What's Hot in Small Business – Chris Crum
|Chris Crum writes for Small Business Resources about what's new for small business. Chris was a featured writer with the iEntry Network of B2B Publications where hundreds of publications linked to his articles including the Wall Street Journal, USA Today, LA Times and the New York Times.|
Google Takes Measures to Help Protect Small Businesses from Scammers
Google recently announced some new measures it's taking to help protect small businesses from scammers. This follows recent action from the Federal Trade Commission and numerous efforts by Google itself to keep business from falling prey to what the company refers to as "predatory practices."
"We’re committed to building products and programs that help small businesses grow," said Bryan Solar, Product Lead, SMB Market Development at Google. "Unfortunately, we continue to receive complaints from business owners about calls they receive claiming to be from Google. Often these calls are actually third-party companies who are trying to take advantage of them. Sometimes these scammers claim to be able to improve a business’s Google Search rankings, other times they charge money for services that Google offers for free. Understandably, these scams are frustrating for business owners and for us at Google."
Specifically, there are five things Google is doing, which should make a difference. First off, the company has taken legal action against several entities, including Kydia, Inc., d/b/a BeyondMenu, Point Break Media, LLC (and affiliated entities), and Supreme Marketing Group, Inc., d/b/a Small Business Solutions. In May, the FTC took action against Point Break Media for misleading small businesses and threatening to remove their Google search results unless they paid for search engine optimization services.
The legal action isn't just about the named entities, however. Google says it hopes this sends a message to other scammers.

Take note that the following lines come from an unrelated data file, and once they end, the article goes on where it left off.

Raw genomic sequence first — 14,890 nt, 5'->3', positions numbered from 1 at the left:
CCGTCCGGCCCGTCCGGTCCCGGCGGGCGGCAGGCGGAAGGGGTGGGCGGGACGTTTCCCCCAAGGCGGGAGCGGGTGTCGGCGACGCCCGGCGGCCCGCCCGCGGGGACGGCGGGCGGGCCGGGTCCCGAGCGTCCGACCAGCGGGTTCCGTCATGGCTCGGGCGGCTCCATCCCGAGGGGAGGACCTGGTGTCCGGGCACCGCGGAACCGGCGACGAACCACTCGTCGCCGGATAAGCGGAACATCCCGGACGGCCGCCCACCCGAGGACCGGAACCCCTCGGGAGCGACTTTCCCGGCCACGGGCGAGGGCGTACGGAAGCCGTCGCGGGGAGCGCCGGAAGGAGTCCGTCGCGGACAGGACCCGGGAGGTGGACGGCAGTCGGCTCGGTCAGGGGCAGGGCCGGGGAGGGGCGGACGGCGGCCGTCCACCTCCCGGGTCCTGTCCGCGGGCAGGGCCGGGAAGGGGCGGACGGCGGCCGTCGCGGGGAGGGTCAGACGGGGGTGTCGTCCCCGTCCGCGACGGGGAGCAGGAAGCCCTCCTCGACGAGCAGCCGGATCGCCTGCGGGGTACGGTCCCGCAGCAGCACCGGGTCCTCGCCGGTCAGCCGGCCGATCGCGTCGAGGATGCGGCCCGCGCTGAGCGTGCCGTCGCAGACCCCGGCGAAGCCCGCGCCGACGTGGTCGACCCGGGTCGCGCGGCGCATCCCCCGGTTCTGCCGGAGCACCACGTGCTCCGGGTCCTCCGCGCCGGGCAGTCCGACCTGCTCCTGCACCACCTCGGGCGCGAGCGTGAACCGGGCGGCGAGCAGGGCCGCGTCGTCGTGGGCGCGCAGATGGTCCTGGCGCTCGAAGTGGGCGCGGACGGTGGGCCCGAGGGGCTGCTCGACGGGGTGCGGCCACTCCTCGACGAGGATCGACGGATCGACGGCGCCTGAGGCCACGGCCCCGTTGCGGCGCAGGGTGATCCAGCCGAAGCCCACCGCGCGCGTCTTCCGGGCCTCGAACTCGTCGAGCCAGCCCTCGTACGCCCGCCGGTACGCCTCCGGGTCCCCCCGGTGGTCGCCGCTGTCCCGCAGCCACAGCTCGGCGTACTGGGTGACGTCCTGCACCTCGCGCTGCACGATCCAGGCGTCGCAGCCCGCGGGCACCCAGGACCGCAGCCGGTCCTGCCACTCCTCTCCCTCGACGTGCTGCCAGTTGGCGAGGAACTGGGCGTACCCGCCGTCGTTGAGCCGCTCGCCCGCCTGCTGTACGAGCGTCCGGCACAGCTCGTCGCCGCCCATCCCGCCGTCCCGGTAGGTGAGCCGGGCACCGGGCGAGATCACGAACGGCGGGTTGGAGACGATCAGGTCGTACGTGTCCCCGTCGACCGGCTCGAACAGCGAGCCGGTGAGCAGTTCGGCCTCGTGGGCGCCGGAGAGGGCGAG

The second thing Google announced is the development of new ways (both automated and manual) to better identify Google accounts tied to scam efforts. The company has updated policies to help it better identify such accounts, remove them, and/or limit their capabilities.
Third, Google has developed a tool that allows business owners to report "scammy practices" as well as violations of policy. It enables people to include specific information that will help Google take action.
The search giant has also begun providing educational resources to local small business organizations and partners it works with through the Get Your Business Online program. The goal, Google says, is to help these businesses empower their communities to identify, prevent, and report scams.
Finally, the company launched what it calls the Google My Business Partners program, which aims to give business owners a directory of "trusted partners" for when they need help managing listings.
The company assures businesses that it will continue taking action against scammers by evolving its products and systems, making policy changes, and turning to law enforcement and legal action when necessary. It also maintains that there are a number of measures that businesses can take on their own to protect themselves.
Google recommends businesses verify whether someone is actually reaching out from Google if they claim to be. It also suggests claiming your business using Google My Business, knowing "what’s possible and not possible when it comes to search engine marketing," hanging up the phone when receiving unwanted robocalls, reporting unwanted callers, and registering with the National Do Not Call Registry.